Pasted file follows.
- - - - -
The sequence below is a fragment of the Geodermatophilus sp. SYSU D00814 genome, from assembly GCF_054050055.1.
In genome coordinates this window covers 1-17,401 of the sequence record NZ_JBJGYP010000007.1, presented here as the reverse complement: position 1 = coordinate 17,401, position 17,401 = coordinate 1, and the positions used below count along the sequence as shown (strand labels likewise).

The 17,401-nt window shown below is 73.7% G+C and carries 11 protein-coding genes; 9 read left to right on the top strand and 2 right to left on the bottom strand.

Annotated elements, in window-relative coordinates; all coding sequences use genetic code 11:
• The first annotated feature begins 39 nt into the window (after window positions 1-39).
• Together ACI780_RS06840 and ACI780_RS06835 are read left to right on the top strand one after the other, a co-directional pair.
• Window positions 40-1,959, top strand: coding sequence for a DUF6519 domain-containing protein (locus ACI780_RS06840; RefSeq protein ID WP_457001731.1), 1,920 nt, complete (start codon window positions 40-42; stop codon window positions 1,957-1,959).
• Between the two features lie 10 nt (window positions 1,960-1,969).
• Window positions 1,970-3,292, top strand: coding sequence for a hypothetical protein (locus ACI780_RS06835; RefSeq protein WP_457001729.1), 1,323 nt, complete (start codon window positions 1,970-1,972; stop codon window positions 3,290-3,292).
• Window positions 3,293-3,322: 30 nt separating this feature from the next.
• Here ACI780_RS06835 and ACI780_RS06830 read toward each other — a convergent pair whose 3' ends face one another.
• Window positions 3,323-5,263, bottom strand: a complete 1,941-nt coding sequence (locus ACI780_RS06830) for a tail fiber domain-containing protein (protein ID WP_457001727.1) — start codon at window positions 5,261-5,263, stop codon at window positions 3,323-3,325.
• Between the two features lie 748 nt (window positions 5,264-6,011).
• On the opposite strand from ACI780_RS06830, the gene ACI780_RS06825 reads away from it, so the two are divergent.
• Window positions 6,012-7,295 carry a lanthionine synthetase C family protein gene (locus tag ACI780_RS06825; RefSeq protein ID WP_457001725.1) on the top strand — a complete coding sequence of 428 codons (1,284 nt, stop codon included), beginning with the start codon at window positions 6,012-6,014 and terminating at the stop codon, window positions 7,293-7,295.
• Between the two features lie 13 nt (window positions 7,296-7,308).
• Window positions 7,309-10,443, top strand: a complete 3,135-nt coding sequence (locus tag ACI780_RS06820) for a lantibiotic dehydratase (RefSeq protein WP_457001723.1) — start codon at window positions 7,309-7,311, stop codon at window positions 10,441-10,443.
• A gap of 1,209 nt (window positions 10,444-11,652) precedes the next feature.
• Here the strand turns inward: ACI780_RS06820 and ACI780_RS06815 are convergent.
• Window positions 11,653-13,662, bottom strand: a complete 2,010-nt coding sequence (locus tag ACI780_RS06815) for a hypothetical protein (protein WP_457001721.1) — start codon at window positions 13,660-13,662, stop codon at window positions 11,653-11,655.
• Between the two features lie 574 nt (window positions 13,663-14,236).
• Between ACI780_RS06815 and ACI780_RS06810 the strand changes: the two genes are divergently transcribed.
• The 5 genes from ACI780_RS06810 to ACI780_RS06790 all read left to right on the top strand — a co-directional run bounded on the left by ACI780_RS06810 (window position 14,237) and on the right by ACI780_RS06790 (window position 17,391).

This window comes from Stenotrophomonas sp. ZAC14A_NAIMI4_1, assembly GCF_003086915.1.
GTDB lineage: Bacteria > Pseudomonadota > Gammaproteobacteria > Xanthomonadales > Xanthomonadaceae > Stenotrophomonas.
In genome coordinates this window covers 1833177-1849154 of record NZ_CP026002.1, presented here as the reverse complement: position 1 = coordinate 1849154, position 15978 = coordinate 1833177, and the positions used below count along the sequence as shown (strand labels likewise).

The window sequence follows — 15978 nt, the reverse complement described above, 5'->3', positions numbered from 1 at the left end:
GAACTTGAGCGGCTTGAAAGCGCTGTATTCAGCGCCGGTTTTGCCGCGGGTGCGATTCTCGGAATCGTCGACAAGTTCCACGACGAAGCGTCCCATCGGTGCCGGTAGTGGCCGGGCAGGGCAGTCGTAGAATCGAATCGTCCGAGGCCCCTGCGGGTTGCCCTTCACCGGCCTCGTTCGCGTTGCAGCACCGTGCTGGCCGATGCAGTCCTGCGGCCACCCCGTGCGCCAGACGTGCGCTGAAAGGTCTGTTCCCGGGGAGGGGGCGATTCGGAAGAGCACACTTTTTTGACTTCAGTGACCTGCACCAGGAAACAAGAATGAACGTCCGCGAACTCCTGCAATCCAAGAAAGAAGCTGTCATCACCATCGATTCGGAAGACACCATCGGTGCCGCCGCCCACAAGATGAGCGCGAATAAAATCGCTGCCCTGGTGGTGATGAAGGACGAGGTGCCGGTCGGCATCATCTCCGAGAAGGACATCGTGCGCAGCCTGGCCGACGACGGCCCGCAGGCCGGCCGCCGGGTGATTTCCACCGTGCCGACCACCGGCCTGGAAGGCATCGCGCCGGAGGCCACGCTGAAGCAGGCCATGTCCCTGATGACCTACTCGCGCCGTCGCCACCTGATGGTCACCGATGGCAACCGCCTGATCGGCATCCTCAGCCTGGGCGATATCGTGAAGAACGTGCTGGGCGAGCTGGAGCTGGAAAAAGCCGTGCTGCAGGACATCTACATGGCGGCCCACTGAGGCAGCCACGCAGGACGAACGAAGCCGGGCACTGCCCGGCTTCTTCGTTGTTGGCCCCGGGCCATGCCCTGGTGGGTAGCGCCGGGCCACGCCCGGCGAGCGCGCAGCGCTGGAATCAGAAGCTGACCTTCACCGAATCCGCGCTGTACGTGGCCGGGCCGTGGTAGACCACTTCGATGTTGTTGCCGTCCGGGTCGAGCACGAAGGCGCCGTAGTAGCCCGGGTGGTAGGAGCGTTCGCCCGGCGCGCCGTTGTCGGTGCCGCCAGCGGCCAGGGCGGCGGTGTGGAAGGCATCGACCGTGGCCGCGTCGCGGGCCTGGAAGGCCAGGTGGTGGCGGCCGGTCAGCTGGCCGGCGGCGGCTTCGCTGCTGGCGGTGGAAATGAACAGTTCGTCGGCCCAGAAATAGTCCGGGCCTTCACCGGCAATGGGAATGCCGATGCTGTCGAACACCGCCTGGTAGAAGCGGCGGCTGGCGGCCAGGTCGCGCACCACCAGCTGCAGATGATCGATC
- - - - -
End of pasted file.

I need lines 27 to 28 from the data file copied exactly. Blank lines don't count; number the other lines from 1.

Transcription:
The window sequence follows — 15978 nt, the reverse complement described above, 5'->3', positions numbered from 1 at the left end:
GAACTTGAGCGGCTTGAAAGCGCTGTATTCAGCGCCGGTTTTGCCGCGGGTGCGATTCTCGGAATCGTCGACAAGTTCCACGACGAAGCGTCCCATCGGTGCCGGTAGTGGCCGGGCAGGGCAGTCGTAGAATCGAATCGTCCGAGGCCCCTGCGGGTTGCCCTTCACCGGCCTCGTTCGCGTTGCAGCACCGTGCTGGCCGATGCAGTCCTGCGGCCACCCCGTGCGCCAGACGTGCGCTGAAAGGTCTGTTCCCGGGGAGGGGGCGATTCGGAAGAGCACACTTTTTTGACTTCAGTGACCTGCACCAGGAAACAAGAATGAACGTCCGCGAACTCCTGCAATCCAAGAAAGAAGCTGTCATCACCATCGATTCGGAAGACACCATCGGTGCCGCCGCCCACAAGATGAGCGCGAATAAAATCGCTGCCCTGGTGGTGATGAAGGACGAGGTGCCGGTCGGCATCATCTCCGAGAAGGACATCGTGCGCAGCCTGGCCGACGACGGCCCGCAGGCCGGCCGCCGGGTGATTTCCACCGTGCCGACCACCGGCCTGGAAGGCATCGCGCCGGAGGCCACGCTGAAGCAGGCCATGTCCCTGATGACCTACTCGCGCCGTCGCCACCTGATGGTCACCGATGGCAACCGCCTGATCGGCATCCTCAGCCTGGGCGATATCGTGAAGAACGTGCTGGGCGAGCTGGAGCTGGAAAAAGCCGTGCTGCAGGACATCTACATGGCGGCCCACTGAGGCAGCCACGCAGGACGAACGAAGCCGGGCACTGCCCGGCTTCTTCGTTGTTGGCCCCGGGCCATGCCCTGGTGGGTAGCGCCGGGCCACGCCCGGCGAGCGCGCAGCGCTGGAATCAGAAGCTGACCTTCACCGAATCCGCGCTGTACGTGGCCGGGCCGTGGTAGACCACTTCGATGTTGTTGCCGTCCGGGTCGAGCACGAAGGCGCCGTAGTAGCCCGGGTGGTAGGAGCGTTCGCCCGGCGCGCCGTTGTCGGTGCCGCCAGCGGCCAGGGCGGCGGTGTGGAAGGCATCGACCGTGGCCGCGTCGCGGGCCTGGAAGGCCAGGTGGTGGCGGCCGGTCAGCTGGCCGGCGGCGGCTTCGCTGCTGGCGGTGGAAATGAACAGTTCGTCGGCCCAGAAATAGTCCGGGCCTTCACCGGCAATGGGAATGCCGATGCTGTCGAACACCGCCTGGTAGAAGCGGCGGCTGGCGGCCAGGTCGCGCACCACCAGCTGCAGATGATCGATC